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Presidential power

June 21, 2011

Barack Obama and Congress are wrangling over the War Powers Act and whether it applies to Libya. Instead of quarreling Obama should heed Congress' sensitivities, says Barry Blechman.

Barry Blechman
Image: Stimson

Barry Blechman is the co-founder and a distinguished fellow at the Stimson Center in Washington DC.

The Obama administration has been criticized severely for its intervention in Libya. Both Republicans and Democrats have attacked the decision to intervene, the subsequent decision to take a back seat and let other NATO countries lead, and the failure of the alliance overall to prosecute the conflict with sufficient vigor to defeat a minor foe.

Each of these decisions can be explained, however, and the balance of right and wrong is not overwhelmingly on one side or the other.

What cannot be explained so easily is a fourth decision, one that has become the focus of the Libya debate in the United States: For reasons known best to the President, the administration's first ignored and then rejected the requirements of the War Powers Resolution:

It did not consult seriously with the Congress prior to committing military forces to this new conflict; until very recently it did not report to the Congress on the progress of the operation; and - despite the operation's continuance beyond the 90-day limit specified in the Resolution - it maintains that it does not require congressional approval to continue fighting the war in Libya.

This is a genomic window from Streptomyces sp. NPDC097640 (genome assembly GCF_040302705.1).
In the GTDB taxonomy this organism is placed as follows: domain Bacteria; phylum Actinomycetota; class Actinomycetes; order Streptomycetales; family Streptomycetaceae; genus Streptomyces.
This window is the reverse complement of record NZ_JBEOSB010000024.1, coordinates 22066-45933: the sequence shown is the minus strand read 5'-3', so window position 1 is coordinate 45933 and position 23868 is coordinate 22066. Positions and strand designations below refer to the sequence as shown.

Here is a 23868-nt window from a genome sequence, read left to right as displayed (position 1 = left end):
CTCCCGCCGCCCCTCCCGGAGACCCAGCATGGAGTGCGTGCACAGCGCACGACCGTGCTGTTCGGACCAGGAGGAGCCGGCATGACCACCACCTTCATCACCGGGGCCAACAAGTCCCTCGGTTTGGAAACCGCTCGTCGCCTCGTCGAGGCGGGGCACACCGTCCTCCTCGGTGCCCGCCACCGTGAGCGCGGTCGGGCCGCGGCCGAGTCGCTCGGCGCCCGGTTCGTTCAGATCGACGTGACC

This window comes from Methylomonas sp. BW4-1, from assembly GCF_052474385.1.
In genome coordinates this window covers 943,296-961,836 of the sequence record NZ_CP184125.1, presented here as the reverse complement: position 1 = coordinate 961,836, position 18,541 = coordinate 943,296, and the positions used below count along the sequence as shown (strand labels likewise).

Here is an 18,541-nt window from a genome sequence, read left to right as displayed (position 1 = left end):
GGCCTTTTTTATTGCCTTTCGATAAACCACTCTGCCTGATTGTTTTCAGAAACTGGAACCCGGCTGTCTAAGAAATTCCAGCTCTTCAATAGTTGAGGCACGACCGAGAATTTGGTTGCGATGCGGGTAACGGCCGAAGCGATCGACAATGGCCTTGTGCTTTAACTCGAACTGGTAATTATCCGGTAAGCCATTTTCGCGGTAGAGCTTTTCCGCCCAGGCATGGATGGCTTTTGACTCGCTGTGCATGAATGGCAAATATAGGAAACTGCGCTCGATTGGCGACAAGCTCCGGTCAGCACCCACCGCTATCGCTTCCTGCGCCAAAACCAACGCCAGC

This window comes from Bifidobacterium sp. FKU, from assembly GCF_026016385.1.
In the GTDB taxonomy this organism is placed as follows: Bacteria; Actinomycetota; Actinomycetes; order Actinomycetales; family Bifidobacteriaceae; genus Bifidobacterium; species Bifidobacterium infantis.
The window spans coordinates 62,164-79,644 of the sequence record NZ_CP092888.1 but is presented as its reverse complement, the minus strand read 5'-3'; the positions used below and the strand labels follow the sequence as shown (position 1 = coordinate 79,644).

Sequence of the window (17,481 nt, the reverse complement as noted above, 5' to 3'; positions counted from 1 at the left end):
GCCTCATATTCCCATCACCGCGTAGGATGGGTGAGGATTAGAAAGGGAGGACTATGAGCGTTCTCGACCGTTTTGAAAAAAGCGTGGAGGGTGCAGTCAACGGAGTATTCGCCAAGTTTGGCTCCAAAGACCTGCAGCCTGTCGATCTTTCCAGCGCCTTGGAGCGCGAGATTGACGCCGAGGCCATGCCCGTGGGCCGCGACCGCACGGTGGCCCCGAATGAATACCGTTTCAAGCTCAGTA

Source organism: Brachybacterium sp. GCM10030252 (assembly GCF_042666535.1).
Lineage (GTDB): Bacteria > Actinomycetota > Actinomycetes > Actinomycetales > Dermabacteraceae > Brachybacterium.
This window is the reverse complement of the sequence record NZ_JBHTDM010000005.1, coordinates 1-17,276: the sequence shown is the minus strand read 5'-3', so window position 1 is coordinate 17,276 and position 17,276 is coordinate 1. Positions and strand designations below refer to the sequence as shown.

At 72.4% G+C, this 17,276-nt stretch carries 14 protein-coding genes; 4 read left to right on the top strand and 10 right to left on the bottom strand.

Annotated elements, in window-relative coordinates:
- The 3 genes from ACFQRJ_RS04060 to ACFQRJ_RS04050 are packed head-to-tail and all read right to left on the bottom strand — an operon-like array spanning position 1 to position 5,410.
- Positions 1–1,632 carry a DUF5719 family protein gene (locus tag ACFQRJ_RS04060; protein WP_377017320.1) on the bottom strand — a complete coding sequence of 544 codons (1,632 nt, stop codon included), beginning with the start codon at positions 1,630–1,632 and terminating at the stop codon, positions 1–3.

Politically foolish

Not only is the administration's position wrong on its merits, it is foolish politically, as it challenges the prerogatives of the Congress and thereby causes Democrats, who might otherwise rally behind the President, to join the voices of Republican critics.

In this behavior, the Obama administration continues a decades-long struggle between the Executive and Legislative branches, a struggle intrinsic in the US constitution which causes institutional loyalties to trump partisan allegiances.

The constitution gives the Congress powers to declare war and to raise and support the armed forces, but makes the President the commander-in-chief of those forces and therefore, implicitly, gives him the power to deploy them as he sees fit.

Vietnam War